Macros and Meal Plans

 What Should I Eat?

As a personal trainer, I get this question a lot. I have put a lot of thought into whether or not to offer a meal plan outline, and found a lot of different opinions in my research. The biggest personal conflict I had was that it while it would give clients a great starting point, there are far too many factors that affect what your personal meal plan should look like for me to just create a generic plan. Fortunately, there are a lot of basic guidelines anyone can follow.

So instead of offering something I am not entirely comfortable with, I decided to create this guide to explain how I personally make my own meal plan, and how you can discover information about your body in order to create the plan that works best for you. To start off, we will calculate what your typical calorie expenditure is in a day. This will include your body’s resting rate, plus any contributions from your lifestyle and physical activity. Then, we will discuss a bit about macronutrients, and how to portion them correctly to get as much energy and reward from your meal plan as possible.

How Many Calories Should I Be Eating?

The first step in the process is to figure out your caloric expenditure.


The next step in meal planning is figuring out what percentage of those calories should come from which macronutrient. Macros are the building blocks of food and determine their caloric value. I won’t go too into the science behind these in this post, but if you are looking for more information, let me know! For meal planning, you just need to know the basic functions. There are 3 types of macronutrients: protein, carbohydrates, and fats.

Protein is your muscle builder. Our bodies break proteins down into amino acids, and use them to build and repair muscle in the body. It is broken down slowly in the stomach, helping us to feel full longer. Protein also has a high thermic effect, which means it is hard for your body to digest, so you actually end up burning calories just by eating it!

Carbohydrates are your major energy source. There are a few types of carbohydrates: complex carbohydrates, sugar, and fiber. Complex carbohydrates are broken down fairly slowly, and help restore your energy reserves in your muscles. Sugar is digested very quickly and will give you almost instant energy, but can also lead to a quick energy crash as well. Fiber is a slowly digested carbohydrate that helps you stay satiated for a longer period of time, and helps improve digestion.

Once you have a caloric goal, you need to make sure you are getting adequate amounts of each macronutrient as well in order to get your body running at its prime. It is important to mention that this is very dependent on how your body works, and to only use this as a guideline. This is just my personal experience combined with what I have learned from my research. I highly recommend doing some self-experimentation, and seeing what helps you feel your best. Follow this plan for 2 weeks, then maybe play with your carb or fat percentages to see how it affects your energy levels.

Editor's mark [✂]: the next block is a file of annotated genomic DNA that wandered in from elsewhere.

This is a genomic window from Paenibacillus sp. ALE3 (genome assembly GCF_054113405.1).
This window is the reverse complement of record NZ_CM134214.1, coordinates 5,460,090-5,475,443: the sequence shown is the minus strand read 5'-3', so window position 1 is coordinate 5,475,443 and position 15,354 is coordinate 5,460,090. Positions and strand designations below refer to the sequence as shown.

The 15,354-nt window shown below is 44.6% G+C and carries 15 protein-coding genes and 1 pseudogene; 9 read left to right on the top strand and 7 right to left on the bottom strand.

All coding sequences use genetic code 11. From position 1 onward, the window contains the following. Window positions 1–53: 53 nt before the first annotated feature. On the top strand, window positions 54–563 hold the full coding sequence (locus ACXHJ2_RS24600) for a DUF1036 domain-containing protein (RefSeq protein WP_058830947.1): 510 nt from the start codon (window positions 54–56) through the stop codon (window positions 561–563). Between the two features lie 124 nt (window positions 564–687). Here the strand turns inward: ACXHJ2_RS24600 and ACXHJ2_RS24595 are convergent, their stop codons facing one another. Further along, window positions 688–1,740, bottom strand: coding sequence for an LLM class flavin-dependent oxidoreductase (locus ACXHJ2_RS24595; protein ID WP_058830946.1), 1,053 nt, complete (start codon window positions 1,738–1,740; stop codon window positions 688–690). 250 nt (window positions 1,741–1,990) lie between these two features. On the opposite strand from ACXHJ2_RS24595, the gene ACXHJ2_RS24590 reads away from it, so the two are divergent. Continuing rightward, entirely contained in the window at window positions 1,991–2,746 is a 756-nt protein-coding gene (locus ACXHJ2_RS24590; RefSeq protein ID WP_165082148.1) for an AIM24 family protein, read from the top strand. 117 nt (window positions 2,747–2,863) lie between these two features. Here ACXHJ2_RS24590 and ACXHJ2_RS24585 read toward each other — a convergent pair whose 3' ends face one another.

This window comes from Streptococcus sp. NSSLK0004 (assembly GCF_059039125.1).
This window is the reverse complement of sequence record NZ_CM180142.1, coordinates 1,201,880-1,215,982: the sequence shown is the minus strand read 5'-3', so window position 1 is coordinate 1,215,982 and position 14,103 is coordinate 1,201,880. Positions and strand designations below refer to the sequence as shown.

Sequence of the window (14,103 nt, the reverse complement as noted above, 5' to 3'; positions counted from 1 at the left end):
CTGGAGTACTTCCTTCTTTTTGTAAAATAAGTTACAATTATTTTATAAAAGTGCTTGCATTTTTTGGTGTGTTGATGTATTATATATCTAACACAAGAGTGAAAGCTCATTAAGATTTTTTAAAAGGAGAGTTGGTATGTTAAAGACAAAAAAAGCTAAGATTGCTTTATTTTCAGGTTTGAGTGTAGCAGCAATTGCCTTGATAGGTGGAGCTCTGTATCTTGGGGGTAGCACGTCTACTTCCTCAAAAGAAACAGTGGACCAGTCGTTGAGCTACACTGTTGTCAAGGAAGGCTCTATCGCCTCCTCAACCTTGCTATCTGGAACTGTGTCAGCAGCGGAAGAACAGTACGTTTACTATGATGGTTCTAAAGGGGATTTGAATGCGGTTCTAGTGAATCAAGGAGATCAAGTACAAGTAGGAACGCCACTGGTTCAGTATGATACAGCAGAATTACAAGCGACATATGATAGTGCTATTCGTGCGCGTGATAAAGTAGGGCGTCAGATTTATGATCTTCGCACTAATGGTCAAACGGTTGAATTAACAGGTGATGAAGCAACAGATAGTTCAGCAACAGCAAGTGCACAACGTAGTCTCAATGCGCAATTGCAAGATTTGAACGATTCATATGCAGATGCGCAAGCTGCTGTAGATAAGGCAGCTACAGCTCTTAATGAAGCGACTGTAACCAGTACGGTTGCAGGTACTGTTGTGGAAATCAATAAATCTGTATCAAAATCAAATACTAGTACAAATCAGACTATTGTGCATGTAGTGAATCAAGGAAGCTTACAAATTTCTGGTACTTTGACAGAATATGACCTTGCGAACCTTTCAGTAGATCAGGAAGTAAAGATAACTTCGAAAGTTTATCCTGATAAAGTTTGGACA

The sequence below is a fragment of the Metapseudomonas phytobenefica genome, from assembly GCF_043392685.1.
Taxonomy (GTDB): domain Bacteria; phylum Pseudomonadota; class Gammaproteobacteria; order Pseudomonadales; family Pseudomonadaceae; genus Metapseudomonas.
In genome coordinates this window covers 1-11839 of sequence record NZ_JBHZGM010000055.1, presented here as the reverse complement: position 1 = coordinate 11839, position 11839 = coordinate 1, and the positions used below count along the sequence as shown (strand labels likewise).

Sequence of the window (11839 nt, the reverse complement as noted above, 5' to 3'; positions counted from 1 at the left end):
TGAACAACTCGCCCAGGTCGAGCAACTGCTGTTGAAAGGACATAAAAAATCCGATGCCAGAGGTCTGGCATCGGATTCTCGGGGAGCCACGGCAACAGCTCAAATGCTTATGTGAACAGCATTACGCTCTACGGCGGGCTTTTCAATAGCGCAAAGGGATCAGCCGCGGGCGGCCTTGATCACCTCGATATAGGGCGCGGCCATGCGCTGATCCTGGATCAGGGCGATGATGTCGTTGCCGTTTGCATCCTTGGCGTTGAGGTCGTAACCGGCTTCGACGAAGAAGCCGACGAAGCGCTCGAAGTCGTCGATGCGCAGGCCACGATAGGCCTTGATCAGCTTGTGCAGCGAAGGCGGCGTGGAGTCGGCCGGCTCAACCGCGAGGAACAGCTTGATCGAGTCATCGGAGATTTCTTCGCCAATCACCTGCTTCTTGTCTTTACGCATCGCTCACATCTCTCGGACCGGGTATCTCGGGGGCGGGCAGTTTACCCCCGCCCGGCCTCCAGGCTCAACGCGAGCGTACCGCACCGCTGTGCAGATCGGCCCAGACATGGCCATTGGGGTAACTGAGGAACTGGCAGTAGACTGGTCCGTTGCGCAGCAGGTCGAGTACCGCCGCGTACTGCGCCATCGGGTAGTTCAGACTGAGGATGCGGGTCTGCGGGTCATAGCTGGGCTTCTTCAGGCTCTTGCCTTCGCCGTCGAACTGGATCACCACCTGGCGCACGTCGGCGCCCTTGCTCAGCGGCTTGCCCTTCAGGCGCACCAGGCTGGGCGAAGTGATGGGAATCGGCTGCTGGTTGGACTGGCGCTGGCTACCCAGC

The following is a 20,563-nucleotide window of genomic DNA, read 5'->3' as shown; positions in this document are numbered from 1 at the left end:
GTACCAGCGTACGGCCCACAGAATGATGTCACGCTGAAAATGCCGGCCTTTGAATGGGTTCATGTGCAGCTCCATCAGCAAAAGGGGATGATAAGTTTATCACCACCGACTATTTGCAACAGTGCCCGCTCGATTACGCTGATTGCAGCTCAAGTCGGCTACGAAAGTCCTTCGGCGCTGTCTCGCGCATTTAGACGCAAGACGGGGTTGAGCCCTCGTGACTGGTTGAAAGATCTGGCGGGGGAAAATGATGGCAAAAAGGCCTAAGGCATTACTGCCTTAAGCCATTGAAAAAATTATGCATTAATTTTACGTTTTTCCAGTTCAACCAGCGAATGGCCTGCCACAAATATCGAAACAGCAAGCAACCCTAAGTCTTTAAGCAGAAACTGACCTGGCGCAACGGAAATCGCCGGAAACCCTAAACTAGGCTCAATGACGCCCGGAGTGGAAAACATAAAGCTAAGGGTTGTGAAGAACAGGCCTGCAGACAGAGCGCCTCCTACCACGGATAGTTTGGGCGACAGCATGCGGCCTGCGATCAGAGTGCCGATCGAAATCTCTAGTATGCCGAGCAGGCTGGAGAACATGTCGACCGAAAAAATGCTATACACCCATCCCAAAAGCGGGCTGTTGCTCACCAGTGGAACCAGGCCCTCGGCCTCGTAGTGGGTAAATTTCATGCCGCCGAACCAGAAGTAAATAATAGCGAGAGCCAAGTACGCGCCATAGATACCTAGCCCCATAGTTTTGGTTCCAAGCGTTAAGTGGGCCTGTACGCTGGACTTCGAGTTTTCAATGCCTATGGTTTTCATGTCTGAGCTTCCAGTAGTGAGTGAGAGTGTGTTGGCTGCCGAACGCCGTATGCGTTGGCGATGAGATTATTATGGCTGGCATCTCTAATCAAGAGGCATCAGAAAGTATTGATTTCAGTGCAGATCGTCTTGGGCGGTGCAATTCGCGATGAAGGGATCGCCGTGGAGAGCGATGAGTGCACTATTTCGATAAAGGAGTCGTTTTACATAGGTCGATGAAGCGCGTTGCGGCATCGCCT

Start with your protein intake. I recommend about 0.8 – 1.0g of protein for every lb of lean body weight.

Lean Body Weight = [total body weight x (100 – body fat %)]/100

Ex) My lean body weight = [125lbs x (100 – ~20%)]/100 = 100g

So I need between 80 and 100g protein a day

This should ideally be around 25% of your caloric intake for the day, depending on what your goals are.

Next, calculate your fats intake. This should be about 20-35% of your daily caloric intake. Athletes should stay towards the lower end of the range, because you will require a higher carbohydrate intake. Spread your intake of proteins and fats evenly throughout the day, except with your workouts (details in next paragraph).

Carbohydrates should make up the remainder of your daily calories, usually 35-55% of your intake. You have an extra decision here though, which is what type of carbohydrates to have and at what time. Use your own judgement here. Think about what times of the day you will need the most energy, and when you can afford to run off your energy stores. Here are a few tips you can follow:

Breakfast: High protein, some carbs and fats

Pre-Workout: Quick carbohydrates with some protein, low fat

Post-Workout: Both quick and slow carbohydrates with protein, low fat

Dinner: Protein with fibers (ex: veggies)

With this information, you should be able to set up a great meal plan to start working towards your goals. Always keep making minor adjustments to make the plan even better for you. Some bodies run better on high-carb while other people seem to have more stable energy levels on a low-carb high-fat plan. It can also be dependent on what your exercise routine is. As always, I am available if you need any help. Contact me anytime for questions or learn more about my customized meal and fitness plans. Good luck! 🙂

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